Venezuela's PDVSA eyes restructuring that would elevate private partnerships

CARACAS - Venezuela’s state-owned oil company Petroleos de Venezuela is proposing a sweeping restructuring that would transfer a large portion of its current activities to private companies, according to a document seen by Reuters.
 
If carried out, the plans would roll back a slew of reforms started by former leftist President Hugo Chavez nearly two decades ago to boost the state’s role in the OPEC nation’s oil industry.
 
Venezuela’s production has slumped from some 3 million barrels per day (bpd) when Chavez took office in 1999 to just 700,000 bpd after years of mismanagement and, more recently, heavy U.S. sanctions aimed at ousting current socialist President Nicholas Maduro.
 
The proposals include reducing gasoline subsidies, allowing private companies to take big stakes in PDVSA-owned fields and refineries, and exit non-oil businesses, according to a presentation dated March 2020. The proposals are seen as a way to entice private investment in the country, which in the midst of a six-year recession.
 
“To boost production and make Venezuela a protagonist in the oil world again, the urgent restructuring of PDVSA is necessary,” the document reads.
 
The plan even floats changing the color of the company’s logo from signature socialist red to black.
 
Maduro on Monday ousted Manuel Quevedo, a National Guard major general, from the position of oil minister and replaced him with Economy Vice President Tareck El Aissami. El Aissami is a proponent of liberalizing Venezuela’s economy by loosening import restrictions and allowing the use of foreign currency.
 
El Aissami is sanctioned by Washington, which has also accused him of drug trafficking. He denies the charges.
 
Both PDVSA’s private partners and the Venezuelan opposition have long recommended opening the sector to more private investment. However, the proposal was likely to rankle some in the socialist party who argue Maduro’s moves toward free-market economic policies in the face of a six-year recession amount to a betrayal of Chavez’s legacy.
 
“This document is not proposing a reform but delivering Venezuela’s oil industry to private companies,” said Rafael Ramirez, who supervised Chavez’s nationalization of the oil industry as energy minister and PDVSA’s president for a decade.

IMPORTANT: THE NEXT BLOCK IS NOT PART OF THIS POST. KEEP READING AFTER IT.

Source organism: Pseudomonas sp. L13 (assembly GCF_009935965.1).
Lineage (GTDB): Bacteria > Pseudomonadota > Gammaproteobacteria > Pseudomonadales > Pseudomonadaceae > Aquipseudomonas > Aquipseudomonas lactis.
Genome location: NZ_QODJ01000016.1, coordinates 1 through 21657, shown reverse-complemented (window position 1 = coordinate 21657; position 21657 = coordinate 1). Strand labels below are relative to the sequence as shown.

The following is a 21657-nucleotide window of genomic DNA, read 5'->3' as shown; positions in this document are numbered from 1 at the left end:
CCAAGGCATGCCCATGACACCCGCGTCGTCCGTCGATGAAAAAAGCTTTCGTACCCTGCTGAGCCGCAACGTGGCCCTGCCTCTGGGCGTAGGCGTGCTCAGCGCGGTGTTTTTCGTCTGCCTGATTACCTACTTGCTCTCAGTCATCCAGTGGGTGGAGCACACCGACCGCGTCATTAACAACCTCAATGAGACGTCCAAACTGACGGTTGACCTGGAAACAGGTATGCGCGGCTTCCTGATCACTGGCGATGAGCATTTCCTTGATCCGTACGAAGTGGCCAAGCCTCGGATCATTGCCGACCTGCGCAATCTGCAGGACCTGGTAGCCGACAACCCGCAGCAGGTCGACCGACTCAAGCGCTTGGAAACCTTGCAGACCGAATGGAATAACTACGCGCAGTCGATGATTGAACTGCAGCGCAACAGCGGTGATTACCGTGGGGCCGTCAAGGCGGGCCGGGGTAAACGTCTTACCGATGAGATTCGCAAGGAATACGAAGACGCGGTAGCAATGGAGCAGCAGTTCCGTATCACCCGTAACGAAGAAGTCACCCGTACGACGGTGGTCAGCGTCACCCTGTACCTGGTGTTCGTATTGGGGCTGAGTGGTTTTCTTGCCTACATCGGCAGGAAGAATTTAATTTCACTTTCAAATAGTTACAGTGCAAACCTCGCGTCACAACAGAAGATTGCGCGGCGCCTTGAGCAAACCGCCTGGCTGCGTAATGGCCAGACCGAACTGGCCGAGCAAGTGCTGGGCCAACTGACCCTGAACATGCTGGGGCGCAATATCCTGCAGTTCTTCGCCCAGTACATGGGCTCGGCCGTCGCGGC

“Any government in Venezuela will need oil production, and for that it will need PDVSA. If they progress with this, the damage will be enormous,” he added.
 
Neither PDVSA nor the oil ministry immediately responded to requests for comment.
 
The recommendations were written by PDVSA’s planning division to be presented to a committee chaired by El Aissami, which was appointed by Maduro earlier this year to consider restructuring proposals. The plans proposes allowing private firms to operate fields - even fields with massive reserves that have always been in PDVSA’s hands - and market crude themselves.
 
It also proposes that PDVSA cut its stakes in several fields to 50.1% from 60% while allowing private companies to operate refineries. For fields operated solely by PDVSA, it proposes converting them into joint ventures by selling stakes, or signing joint service agreements in which PDVSA pays a private company to operate the field.
 
“This is a disorderly opening,” said Antero Alvarado, director of consultancy Gas Energy Latin America in Caracas. “You’re doing this in the middle of sanctions, you can’t bring people in from Houston.”
 
The proposal also recommends lowering gasoline subsidies, which are so generous as to make motor fuel essentially free. But allowing gasoline prices to increase closer to international levels could prompt unrest in the inflation-stricken economy with a monthly minimum wage of just a few dollars.
 
WHO IS IN?
While most oil majors and large service firms would likely not be interested due to sanctions, some Venezuelan businesses and others who are not concerned about potential U.S. sanctions may be attracted, said Raul Gallegos, director for Control Risks in the Andean region.
 
“The current sanctions regime coupled with this level of pragmatism will cause a number of obscure companies to mushroom,” he said.
 
The proposal recommends that PDVSA keeps its 60-70% stakes in Venezuela’s five most productive joint ventures. It also argues the company should exit non-oil businesses it had created during the Chavez era in areas such as agriculture, and sell shares in affiliates across Latin America.
 
 
It suggests holding onto Citgo, PDVSA’s U.S. refining subsidiary that has been controlled by the opposition since the U.S. imposed the sanctions last year.
 
But it also proposes the creation of a company called PDVSA Russia, which would control Nynas AB, a European refinery part-owned by PDVSA and domiciled in the Netherlands. Opposition lawmaker Luis Stefanelli said he was concerned that maneuver was an attempt to prevent the opposition from taking control of Nynas.
 
Reuters

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